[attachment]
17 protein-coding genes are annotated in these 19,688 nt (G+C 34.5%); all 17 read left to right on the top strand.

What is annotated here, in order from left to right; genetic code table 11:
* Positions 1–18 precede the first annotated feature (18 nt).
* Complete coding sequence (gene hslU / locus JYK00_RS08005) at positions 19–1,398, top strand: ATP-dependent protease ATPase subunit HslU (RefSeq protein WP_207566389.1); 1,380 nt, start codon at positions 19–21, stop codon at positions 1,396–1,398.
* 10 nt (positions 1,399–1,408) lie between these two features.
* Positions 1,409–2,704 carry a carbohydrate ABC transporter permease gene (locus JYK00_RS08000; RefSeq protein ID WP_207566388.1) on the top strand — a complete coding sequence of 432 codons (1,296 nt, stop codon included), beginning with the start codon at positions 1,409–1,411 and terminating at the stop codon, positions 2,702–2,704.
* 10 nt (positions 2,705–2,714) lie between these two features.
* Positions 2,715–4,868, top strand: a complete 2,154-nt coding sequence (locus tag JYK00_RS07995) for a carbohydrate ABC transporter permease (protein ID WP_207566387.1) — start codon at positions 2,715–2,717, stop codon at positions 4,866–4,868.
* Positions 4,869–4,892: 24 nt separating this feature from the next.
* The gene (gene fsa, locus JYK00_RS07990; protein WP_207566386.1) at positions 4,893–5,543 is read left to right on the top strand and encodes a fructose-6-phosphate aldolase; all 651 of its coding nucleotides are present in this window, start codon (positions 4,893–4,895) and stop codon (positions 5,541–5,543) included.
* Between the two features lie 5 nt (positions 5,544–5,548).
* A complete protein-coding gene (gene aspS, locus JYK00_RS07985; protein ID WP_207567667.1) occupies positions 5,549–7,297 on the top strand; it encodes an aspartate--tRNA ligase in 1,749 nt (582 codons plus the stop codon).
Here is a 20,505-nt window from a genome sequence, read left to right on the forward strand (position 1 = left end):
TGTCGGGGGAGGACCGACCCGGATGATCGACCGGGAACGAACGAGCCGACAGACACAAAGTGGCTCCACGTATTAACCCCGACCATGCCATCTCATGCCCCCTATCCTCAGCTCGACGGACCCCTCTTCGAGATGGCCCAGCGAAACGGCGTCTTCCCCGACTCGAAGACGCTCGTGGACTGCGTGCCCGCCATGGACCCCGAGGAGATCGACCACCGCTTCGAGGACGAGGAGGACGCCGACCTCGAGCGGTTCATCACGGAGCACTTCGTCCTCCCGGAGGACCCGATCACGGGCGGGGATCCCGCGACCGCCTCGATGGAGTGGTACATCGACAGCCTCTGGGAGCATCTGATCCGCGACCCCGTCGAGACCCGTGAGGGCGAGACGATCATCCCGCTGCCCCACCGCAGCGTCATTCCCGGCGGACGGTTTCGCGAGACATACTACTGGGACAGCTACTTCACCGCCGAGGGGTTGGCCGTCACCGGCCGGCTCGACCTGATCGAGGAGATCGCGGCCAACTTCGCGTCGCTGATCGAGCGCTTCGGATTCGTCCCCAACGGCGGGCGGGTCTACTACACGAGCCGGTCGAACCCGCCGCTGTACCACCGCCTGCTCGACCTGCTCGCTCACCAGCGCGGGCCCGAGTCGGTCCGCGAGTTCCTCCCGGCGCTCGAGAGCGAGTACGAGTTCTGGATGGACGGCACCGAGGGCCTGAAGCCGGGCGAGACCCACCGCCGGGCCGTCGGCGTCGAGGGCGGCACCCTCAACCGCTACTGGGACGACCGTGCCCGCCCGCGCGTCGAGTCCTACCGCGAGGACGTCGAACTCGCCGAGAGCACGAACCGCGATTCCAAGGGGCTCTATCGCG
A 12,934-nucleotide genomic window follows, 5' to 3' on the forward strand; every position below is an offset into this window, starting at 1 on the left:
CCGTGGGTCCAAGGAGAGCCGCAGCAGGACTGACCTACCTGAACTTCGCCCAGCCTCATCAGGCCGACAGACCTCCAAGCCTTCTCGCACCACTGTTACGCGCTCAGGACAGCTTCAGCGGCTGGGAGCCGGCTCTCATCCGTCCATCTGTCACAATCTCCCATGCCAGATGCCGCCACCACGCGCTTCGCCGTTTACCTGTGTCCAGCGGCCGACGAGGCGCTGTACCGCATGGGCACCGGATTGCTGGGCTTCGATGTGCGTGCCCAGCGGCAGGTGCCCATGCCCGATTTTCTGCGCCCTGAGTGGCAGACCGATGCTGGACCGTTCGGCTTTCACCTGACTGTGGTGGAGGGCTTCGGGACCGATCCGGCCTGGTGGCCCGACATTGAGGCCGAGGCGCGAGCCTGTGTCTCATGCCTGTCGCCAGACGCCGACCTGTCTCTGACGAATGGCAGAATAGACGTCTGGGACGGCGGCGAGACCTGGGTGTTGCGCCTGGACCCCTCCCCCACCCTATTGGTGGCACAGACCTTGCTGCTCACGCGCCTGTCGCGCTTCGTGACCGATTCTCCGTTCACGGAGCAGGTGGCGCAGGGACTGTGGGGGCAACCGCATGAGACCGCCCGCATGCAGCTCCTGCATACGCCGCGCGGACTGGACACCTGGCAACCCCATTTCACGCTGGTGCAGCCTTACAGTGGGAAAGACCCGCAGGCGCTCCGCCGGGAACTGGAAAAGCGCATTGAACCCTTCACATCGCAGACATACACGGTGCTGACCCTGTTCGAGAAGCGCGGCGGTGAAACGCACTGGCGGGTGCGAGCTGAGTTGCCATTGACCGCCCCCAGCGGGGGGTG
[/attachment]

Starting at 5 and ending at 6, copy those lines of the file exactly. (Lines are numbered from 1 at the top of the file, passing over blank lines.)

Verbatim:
* 10 nt (positions 1,399–1,408) lie between these two features.
* Positions 1,409–2,704 carry a carbohydrate ABC transporter permease gene (locus JYK00_RS08000; RefSeq protein ID WP_207566388.1) on the top strand — a complete coding sequence of 432 codons (1,296 nt, stop codon included), beginning with the start codon at positions 1,409–1,411 and terminating at the stop codon, positions 2,702–2,704.